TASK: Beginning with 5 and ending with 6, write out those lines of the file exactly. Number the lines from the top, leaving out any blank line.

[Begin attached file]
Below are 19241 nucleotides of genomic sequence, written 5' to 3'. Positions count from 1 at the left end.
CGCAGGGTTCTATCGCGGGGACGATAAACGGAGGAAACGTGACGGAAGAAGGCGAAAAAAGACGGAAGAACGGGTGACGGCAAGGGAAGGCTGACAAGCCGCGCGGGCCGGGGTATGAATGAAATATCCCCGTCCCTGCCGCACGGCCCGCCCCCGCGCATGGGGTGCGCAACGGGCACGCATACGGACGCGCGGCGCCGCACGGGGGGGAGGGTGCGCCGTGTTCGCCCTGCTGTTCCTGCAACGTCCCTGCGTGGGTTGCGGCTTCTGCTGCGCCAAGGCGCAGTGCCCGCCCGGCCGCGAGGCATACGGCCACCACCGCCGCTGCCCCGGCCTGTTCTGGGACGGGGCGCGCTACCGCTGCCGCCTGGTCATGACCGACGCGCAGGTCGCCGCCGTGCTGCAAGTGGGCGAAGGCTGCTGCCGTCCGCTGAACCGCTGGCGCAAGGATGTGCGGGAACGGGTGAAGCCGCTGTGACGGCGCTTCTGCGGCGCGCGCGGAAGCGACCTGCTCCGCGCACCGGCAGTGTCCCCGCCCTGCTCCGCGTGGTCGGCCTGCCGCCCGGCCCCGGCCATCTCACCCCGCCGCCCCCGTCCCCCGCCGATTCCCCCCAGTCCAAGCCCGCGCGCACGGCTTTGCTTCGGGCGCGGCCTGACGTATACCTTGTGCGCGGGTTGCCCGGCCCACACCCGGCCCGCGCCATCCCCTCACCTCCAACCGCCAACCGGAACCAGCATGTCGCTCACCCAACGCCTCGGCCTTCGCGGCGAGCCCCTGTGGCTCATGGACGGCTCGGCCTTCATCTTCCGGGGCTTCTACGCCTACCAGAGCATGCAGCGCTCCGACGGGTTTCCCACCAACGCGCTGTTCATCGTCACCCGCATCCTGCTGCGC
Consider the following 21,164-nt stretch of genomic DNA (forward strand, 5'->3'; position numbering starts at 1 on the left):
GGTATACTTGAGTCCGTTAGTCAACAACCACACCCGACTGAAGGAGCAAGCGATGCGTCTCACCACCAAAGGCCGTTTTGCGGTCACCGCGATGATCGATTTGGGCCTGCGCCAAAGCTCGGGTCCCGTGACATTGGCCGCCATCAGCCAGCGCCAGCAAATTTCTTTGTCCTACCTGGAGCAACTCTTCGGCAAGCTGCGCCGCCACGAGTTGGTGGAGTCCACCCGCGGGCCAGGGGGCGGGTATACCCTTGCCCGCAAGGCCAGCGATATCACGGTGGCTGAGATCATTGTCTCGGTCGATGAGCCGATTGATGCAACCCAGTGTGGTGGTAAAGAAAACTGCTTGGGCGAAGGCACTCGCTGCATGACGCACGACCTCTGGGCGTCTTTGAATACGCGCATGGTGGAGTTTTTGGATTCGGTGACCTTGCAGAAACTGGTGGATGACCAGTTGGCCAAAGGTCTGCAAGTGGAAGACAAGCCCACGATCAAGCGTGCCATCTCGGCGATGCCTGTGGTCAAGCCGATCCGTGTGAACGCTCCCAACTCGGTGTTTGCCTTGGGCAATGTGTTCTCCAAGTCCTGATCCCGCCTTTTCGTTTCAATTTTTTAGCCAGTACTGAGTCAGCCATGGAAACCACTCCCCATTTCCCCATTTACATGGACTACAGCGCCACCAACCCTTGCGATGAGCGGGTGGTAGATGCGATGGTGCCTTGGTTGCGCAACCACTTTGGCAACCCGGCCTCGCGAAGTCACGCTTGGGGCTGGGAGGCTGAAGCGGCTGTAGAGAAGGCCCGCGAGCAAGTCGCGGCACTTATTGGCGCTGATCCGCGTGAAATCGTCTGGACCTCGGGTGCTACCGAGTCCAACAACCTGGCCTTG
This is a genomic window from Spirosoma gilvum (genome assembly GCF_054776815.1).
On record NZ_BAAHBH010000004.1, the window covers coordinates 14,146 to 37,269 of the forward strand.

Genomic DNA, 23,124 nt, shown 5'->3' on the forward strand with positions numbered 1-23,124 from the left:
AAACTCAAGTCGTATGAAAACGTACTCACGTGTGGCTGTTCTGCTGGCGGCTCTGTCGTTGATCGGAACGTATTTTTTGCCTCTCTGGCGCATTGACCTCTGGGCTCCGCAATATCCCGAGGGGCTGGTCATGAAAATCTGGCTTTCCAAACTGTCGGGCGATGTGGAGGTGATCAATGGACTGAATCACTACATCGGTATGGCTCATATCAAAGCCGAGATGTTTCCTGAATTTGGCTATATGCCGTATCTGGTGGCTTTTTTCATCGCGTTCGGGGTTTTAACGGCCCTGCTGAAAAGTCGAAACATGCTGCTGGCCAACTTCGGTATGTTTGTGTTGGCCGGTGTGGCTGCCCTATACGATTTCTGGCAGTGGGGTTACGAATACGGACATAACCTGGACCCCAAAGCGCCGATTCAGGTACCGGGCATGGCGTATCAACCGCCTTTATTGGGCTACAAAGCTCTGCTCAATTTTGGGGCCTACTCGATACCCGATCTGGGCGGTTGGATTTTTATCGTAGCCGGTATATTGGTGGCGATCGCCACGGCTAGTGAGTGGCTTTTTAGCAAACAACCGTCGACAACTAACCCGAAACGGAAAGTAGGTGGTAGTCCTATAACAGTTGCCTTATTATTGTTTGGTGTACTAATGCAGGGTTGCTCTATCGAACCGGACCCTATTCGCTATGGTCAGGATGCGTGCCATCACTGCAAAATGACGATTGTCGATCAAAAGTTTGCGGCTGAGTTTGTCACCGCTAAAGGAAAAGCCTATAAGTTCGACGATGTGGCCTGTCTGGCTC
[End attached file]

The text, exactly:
This is a genomic window from Spirosoma gilvum (genome assembly GCF_054776815.1).
On record NZ_BAAHBH010000004.1, the window covers coordinates 14,146 to 37,269 of the forward strand.